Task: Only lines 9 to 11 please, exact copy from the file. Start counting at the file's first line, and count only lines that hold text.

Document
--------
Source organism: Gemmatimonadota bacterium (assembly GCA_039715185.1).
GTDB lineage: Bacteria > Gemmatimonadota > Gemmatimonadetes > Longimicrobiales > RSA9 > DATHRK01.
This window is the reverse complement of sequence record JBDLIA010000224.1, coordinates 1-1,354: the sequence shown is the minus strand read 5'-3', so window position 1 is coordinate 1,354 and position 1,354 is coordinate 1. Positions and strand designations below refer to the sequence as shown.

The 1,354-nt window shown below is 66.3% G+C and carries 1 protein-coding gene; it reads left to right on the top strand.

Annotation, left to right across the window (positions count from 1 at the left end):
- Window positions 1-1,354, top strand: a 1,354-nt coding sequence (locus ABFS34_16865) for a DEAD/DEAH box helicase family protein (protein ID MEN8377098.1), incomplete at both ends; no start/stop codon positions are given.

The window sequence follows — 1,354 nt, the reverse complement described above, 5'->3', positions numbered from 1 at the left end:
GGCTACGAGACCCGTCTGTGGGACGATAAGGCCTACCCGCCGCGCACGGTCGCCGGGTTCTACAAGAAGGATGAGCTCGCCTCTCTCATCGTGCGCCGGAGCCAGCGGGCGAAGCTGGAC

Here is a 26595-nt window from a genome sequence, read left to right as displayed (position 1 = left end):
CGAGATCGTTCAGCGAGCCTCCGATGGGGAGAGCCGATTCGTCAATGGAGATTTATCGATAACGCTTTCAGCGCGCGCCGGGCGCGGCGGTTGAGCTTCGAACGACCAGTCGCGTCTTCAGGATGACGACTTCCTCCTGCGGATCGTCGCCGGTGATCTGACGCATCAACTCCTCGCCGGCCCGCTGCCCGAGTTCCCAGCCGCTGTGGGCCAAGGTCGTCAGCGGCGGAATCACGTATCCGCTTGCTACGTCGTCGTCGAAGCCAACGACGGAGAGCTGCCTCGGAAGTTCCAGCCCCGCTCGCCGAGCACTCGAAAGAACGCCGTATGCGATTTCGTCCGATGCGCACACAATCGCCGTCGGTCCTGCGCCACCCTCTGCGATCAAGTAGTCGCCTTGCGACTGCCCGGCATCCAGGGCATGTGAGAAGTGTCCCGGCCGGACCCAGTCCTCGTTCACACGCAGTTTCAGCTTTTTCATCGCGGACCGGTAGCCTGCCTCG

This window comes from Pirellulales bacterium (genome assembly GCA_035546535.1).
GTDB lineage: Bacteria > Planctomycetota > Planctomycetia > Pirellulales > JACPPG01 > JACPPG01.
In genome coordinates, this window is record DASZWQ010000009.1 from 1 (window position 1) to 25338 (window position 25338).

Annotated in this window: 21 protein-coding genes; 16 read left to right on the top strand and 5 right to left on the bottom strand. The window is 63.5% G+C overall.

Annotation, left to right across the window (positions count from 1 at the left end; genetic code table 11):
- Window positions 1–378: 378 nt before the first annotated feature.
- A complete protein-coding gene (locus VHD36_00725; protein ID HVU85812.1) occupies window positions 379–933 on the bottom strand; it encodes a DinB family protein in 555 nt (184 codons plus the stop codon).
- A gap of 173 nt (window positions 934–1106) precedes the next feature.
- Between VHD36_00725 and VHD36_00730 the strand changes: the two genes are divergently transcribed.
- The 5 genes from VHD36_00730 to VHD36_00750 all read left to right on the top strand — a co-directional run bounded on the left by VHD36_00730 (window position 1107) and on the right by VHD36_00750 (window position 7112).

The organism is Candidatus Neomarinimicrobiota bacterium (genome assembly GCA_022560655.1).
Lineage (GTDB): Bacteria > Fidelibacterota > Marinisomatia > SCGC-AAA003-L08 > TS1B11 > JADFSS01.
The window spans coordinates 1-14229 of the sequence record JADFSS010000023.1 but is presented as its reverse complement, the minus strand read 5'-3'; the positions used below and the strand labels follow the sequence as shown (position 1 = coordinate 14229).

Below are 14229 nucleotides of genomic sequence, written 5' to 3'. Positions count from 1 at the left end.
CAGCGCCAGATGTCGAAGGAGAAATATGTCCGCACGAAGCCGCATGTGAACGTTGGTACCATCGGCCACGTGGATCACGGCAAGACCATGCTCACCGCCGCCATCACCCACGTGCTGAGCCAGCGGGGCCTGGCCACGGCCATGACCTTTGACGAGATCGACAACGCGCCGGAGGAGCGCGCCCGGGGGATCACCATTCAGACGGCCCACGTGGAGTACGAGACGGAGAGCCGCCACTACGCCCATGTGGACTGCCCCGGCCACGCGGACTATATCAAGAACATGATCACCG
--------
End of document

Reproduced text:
Here is a 26595-nt window from a genome sequence, read left to right as displayed (position 1 = left end):
CGAGATCGTTCAGCGAGCCTCCGATGGGGAGAGCCGATTCGTCAATGGAGATTTATCGATAACGCTTTCAGCGCGCGCCGGGCGCGGCGGTTGAGCTTCGAACGACCAGTCGCGTCTTCAGGATGACGACTTCCTCCTGCGGATCGTCGCCGGTGATCTGACGCATCAACTCCTCGCCGGCCCGCTGCCCGAGTTCCCAGCCGCTGTGGGCCAAGGTCGTCAGCGGCGGAATCACGTATCCGCTTGCTACGTCGTCGTCGAAGCCAACGACGGAGAGCTGCCTCGGAAGTTCCAGCCCCGCTCGCCGAGCACTCGAAAGAACGCCGTATGCGATTTCGTCCGATGCGCACACAATCGCCGTCGGTCCTGCGCCACCCTCTGCGATCAAGTAGTCGCCTTGCGACTGCCCGGCATCCAGGGCATGTGAGAAGTGTCCCGGCCGGACCCAGTCCTCGTTCACACGCAGTTTCAGCTTTTTCATCGCGGACCGGTAGCCTGCCTCG

This window comes from Pirellulales bacterium (genome assembly GCA_035546535.1).